Working as a freelancer can offer a gratifying array of perks. You get to set your own schedule and work from anywhere in the world as long as you have access to the Internet.
On the other hand, you may incur various costs. Most likely you’ll have to pay for your own equipment, software, travel, and other office expenses.
We’ve collected a list of helpful money-saving tips that should enable you to save money as a freelancer.
- Tax Write-Offs
The biggest thing that sets a freelancer apart from a staff employee is the way you’ll file your taxes. Typically, a full-time worker will have taxes taken out of the paycheck every pay period. He or she will also receive a W-2 at year’s end.
A freelancer is regarded as an independent contractor. This means no taxes are removed when you receive your payments.
Often, a client firm will offer you a 1099-MISC form. But that doesn’t mean you aren’t expected to report your earnings to the IRS: You’ll have to report your earnings on a 1099-NEC or 1099-K form.
The advantage of these forms is that you may write off various expenses that relate to your work. Some might include, but are not limited to:
- Home office expenses
- Office supplies
- Business startup costs
- Travel expenses
It’s your responsibility as a freelancer to operate as your own accountant. You must keep track of every expense that can be directly tied to your work activities.
Be careful not to write off personal expenses, though. For example, if you took a business trip for work, you could write off the use of a private car service, but you are not allowed to deduct airfare from a vacation you take with your friends.
When you’re a freelancer, you should consult an accountant or tax professional to make sure you’re on the right path during tax season.
- Separate Personal From Business Bank Accounts
One of the advantages for freelancers is that their business expenses are usually fairly low. That doesn’t mean you may neglect your financial infrastructure. Most freelancers engage with multiple clients or businesses, which means they have multiple payment methods to keep track of.
When people start out freelancing, they often commit the mistake of failing to establish a separate business account. Instead, they let their free-lance income flow into their personal account, which inevitably leads to blurred lines.
You ought to set up different bank accounts for your personal and business finances. Then set up payment methods through Paypal or Venmo, as well as autopay to tie directly to your business account.
Once you’ve done that, you can pay yourself into your personal account and you’ll always know how much remains to cover business expenses.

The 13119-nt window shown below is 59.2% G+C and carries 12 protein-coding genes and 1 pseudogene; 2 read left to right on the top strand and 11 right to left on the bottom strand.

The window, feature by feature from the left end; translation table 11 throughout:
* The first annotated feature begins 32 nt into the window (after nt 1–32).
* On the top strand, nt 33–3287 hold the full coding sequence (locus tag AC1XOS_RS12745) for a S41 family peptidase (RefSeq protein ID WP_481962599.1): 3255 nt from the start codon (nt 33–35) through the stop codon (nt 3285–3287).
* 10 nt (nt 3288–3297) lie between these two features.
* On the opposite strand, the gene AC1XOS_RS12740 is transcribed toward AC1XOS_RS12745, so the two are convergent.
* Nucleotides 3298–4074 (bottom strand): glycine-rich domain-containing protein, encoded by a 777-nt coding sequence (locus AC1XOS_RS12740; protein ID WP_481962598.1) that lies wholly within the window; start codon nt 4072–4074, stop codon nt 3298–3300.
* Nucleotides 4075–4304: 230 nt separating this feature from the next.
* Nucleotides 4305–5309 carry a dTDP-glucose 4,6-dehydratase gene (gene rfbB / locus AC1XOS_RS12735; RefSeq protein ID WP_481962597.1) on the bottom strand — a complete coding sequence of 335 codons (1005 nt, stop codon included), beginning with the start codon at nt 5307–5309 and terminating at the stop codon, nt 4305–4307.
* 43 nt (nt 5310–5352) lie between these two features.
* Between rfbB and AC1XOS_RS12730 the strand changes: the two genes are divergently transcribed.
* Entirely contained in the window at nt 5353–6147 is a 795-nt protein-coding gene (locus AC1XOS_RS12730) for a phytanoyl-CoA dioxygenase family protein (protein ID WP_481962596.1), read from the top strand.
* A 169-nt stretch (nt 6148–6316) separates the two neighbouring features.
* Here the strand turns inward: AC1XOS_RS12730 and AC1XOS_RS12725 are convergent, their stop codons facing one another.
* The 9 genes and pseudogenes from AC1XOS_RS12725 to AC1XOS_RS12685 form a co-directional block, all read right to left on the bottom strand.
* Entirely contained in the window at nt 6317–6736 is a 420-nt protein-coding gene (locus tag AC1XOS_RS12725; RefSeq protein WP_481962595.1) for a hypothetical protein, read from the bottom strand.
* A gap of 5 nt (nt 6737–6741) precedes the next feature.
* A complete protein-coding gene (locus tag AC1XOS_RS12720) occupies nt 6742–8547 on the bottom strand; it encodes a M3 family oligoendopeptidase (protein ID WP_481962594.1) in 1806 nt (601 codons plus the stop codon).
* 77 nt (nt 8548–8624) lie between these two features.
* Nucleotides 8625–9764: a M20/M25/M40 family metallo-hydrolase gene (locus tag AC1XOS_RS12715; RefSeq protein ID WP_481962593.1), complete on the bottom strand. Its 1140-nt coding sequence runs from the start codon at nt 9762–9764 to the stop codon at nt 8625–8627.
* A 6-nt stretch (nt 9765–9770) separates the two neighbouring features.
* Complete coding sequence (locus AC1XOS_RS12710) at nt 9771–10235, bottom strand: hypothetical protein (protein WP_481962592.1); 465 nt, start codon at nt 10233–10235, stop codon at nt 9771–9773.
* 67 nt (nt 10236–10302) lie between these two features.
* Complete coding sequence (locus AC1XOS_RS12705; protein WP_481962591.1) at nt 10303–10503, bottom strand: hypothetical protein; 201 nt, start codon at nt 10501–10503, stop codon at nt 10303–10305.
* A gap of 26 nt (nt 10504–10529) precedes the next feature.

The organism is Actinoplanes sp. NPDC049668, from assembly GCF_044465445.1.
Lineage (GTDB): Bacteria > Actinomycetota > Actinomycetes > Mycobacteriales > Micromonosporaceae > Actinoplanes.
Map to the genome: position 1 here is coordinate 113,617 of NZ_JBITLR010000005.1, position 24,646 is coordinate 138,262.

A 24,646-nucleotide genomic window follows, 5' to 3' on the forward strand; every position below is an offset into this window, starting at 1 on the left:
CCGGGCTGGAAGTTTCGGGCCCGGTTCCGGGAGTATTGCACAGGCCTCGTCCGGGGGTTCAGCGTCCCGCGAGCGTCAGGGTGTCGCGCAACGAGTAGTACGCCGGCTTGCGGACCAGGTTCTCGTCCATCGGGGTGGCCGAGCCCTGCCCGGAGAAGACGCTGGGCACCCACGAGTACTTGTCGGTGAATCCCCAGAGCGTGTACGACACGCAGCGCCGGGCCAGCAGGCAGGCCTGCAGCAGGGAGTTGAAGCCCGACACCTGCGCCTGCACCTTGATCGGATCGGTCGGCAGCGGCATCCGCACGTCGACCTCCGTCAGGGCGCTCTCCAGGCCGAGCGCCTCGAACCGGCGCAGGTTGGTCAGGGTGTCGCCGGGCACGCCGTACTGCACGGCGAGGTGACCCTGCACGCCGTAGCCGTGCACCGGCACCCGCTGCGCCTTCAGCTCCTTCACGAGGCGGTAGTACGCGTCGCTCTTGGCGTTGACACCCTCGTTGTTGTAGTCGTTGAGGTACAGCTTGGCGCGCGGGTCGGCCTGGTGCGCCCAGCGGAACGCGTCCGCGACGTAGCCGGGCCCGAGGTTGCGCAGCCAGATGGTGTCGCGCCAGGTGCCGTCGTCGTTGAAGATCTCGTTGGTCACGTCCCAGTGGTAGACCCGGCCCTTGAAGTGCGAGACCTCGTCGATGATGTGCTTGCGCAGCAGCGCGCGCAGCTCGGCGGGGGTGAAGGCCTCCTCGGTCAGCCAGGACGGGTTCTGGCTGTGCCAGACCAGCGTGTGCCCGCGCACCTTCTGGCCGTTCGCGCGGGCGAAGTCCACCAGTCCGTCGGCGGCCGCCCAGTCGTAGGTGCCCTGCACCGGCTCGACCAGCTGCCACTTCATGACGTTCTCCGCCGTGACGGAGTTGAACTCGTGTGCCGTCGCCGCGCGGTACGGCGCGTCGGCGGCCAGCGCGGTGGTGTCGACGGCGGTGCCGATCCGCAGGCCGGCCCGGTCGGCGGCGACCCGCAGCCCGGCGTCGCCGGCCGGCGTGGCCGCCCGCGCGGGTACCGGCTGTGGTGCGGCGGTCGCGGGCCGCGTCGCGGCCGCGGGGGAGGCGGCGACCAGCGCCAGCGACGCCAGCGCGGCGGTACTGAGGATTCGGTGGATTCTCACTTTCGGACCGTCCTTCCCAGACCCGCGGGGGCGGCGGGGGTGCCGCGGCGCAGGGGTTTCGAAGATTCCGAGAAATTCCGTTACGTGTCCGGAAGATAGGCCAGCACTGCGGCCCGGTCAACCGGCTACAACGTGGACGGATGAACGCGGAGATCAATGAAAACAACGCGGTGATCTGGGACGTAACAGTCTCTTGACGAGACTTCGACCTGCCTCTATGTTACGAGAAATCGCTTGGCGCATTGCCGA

- Track Your Income-to-Expenses Ratio
The key to saving money is to create and maintain a budget. Tracking your income-to-expense ratio will ensure you don’t overspend.
What makes the process challenging for freelancers is that your income probably won’t be consistent. You can track your income-to-expense ratio by:
- Keeping a log of your invoices and payments
- Tracking each of your monthly costs
- Setting aside 30% of your monthly income into savings for tax purposes
- Calculating a portion of leftover funds to deposit into savings
- Automatic Savings Transfer
This method of saving is effective and simple to do. Most banks offer automatic savings transfers, but because your income will fluctuate, you may be unsure how much is reasonable to transfer each month.
Setting up even a small amount such as $50 a week or $200 on the fifth of the month can make an amazing difference over time. It’s money that goes out of sight and out of mind.
The most important thing is to be consistent. Auto-transfer empowers you to set up the same day and amount every time so you never have to think about it.
- Adjust Your Lifestyle
If you find yourself spending more money than you’re making, only one of two things can remedy the matter. You either have to make more money or spend less.
If your expenses are more than your income, it’s probably time to reevaluate your lifestyle. Take a look at your budget and try to detect where you’re spending most of your money.
You may need to go out less and cook more often at home. You may be spending extra money on monthly subscriptions you don’t use, and that’s money going out the window.
Perhaps you don’t need to buy a new laptop right now. That can wait a few months if your current one is in decent condition.
Freelancers are essentially business owners. They’re responsible for handling all the finances and accounting for their contracted work.
If you want to save money on a relatively flexible payment schedule, you’ll have to get serious about your budgeting.
Always keep your personal and business finances separate. Treat yourself as an employee and pay yourself each month.
Most important, set up a budget so you can keep track of everything. When in doubt, work with a professional accountant or tax professional who can provide expert guidance.